The company also plans to instigate in the coming months a development program on one or more potential indications based on the clinical results already obtained.
Since 2010, Beleodaq® has been licensed to an American partner, Spectrum Pharmaceuticals, Inc. (SPPI), for the USA and India. Spectrum Pharmaceuticals is responsible for the co-development of Beleodaq® for the United States and for promoting it to oncology and hematology specialists.
Beleodaq® benefits from industrial protection until at least 2026. Its protection (commercial exclusivity) is furthermore strengthened by its status as an orphan drug in Europe and the United States.
Developed to tackle relapsed or refractory peripheral T-cell lymphoma (PTCL), with a positive Phase II, in early July 2014 Beleodaq® obtained New Drug Authorization from the Food and Drug Administration for this indication. This authorization was given within the context of an accelerated registration program which conditionally approves a drug designed for the treatment of a life-threatening disease based on predictive elements of a clinical benefit. The registration is based on the results of the BELIEF clinical trial of 129 patients suffering from peripheral T-cell lymphoma, resistant or in relapse after at least one initial systemic treatment which showed a response level of 25% with a median duration of response of 8.3 months and a good tolerance profile.
Beleodaq® has been available to patients since July 2014, promoted by specialist Spectrum Pharmaceuticals oncology sales teams in the United States.
A clinical Phase III trial is planned to assess the efficacy of Beleodaq® in combination with the CHOP treatment, against CHOP in the 1st line of treatment of peripheral T-cell lymphoma (PTCL).View press releases View publications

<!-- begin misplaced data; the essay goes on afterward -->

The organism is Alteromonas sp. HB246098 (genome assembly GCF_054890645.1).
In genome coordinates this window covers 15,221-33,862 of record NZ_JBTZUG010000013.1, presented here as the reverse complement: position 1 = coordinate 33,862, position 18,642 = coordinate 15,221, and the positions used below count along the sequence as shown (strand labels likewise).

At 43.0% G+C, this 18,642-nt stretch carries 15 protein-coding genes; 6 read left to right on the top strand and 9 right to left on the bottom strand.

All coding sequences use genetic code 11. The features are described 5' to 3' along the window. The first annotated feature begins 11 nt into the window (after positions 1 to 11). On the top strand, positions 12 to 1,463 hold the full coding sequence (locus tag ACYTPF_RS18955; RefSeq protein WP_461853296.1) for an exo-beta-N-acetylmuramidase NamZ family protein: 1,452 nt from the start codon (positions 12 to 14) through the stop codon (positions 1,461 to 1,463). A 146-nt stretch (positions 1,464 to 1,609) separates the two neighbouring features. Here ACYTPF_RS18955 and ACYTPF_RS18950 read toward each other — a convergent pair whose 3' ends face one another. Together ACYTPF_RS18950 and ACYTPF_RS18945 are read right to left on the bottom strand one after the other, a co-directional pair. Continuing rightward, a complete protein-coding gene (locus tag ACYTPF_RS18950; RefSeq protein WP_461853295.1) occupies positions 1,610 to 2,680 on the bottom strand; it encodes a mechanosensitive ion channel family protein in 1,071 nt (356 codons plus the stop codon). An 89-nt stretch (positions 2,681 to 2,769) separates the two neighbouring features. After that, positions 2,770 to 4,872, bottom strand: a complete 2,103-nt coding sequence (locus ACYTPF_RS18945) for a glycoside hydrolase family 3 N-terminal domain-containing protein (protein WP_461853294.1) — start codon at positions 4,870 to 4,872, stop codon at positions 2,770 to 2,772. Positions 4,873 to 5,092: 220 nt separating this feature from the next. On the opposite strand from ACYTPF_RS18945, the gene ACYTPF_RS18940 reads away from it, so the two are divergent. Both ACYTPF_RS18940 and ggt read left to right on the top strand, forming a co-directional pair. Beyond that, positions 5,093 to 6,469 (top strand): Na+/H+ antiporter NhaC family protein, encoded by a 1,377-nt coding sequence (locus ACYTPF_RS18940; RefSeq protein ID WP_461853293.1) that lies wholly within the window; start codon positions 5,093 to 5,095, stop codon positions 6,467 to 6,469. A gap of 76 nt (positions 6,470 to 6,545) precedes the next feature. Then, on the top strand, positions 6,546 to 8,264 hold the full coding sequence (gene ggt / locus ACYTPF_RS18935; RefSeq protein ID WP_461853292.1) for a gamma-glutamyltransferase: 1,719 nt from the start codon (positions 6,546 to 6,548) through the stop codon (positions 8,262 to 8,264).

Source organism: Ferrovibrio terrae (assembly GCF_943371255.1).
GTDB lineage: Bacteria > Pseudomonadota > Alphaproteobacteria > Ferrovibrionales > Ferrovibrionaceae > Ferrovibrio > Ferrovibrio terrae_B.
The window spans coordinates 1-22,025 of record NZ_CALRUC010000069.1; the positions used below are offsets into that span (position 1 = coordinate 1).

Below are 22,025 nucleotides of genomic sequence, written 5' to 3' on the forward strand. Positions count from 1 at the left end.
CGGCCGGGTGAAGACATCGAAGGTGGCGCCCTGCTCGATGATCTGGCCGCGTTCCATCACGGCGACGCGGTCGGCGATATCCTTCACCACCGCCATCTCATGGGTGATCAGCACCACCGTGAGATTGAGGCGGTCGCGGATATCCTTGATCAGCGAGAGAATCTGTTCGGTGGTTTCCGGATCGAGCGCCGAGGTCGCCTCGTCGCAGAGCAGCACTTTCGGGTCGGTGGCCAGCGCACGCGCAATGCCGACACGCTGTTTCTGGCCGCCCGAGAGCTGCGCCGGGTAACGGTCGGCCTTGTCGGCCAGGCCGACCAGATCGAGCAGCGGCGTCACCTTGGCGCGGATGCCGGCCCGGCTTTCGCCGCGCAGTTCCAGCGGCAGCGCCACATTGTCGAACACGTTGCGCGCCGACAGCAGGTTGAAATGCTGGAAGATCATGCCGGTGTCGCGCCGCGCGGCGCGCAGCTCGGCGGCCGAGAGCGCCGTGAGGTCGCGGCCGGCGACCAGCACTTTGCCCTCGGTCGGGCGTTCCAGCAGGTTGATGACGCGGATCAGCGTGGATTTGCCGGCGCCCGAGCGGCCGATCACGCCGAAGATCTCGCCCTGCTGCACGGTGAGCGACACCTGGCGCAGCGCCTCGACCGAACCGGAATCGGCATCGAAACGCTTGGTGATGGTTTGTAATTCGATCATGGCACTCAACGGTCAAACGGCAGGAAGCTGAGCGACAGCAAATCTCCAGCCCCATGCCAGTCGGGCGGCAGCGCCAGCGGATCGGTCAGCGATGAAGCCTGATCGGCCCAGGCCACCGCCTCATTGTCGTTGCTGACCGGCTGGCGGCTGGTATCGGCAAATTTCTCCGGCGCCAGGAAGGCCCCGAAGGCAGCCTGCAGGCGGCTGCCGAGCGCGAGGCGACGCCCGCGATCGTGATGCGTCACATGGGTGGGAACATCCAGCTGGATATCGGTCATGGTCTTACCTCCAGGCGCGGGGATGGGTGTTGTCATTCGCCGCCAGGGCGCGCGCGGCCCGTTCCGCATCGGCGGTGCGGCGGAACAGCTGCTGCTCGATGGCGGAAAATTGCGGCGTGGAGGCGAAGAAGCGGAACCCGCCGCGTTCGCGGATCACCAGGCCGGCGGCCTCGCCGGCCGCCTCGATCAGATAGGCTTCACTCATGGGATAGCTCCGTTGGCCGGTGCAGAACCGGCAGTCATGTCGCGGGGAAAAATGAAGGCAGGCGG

First-in-class signal-interfering (siDNA) product candidate, AsiDNA™ breaks the cycle of tumor DNA repair by interfering at the core of DNA damage, blocking multiple repair pathways, while sparing healthy cells. AsiDNA™ and its technology originate from three major French academic centers: Curie Institute, CNRS, and the Museum of Natural History. It offers a potential new treatment option for patients suffering from various types of cancer.
DNA damages of cancer cells are caused by cytotoxics (chemo- and radiotherapies) or occur spontaneously in the case of certain genetically unstable tumors. Cancer cells have the ability to recognize DNA damage and activate multiple repair pathways or proteins to survive DNA damages. Approaches to prevent DNA repair mechanisms have been identified as one of the most promising new avenues in cancer treatment.
AsiDNA™ is a short double-stranded DNA molecule that acts as a decoy, mimicking double-strand breaks in the cell’s native DNA. When introduced into a cell, AsiDNA™ molecules trigger false DNA break signals to activate and attract DNA repair proteins, which prevents the recruitment of repair enzymes to the site of actual DNA damage. As a result, the damage of a cell’s native DNA remains unrepaired. As cancer cells have lost the ability to regulate cell division, they will continue dividing with damaged DNA, ultimately leading to cancer cell death (mitotic death). Healthy cells, on the other hand, will halt cell division until the compound is no longer present and damaged DNA can be repaired.
This approach is significantly differentiated from others in the field as it does not inhibit specific enzymes (such as the PARP-inhibitors) but targets the entire DNA repair system.
A first-in-human Phase I trial performed in metastatic melanoma demonstrated that the siDNA molecules showed good tolerance and safety when administered intra-tumorally and subcutaneously around the tumors.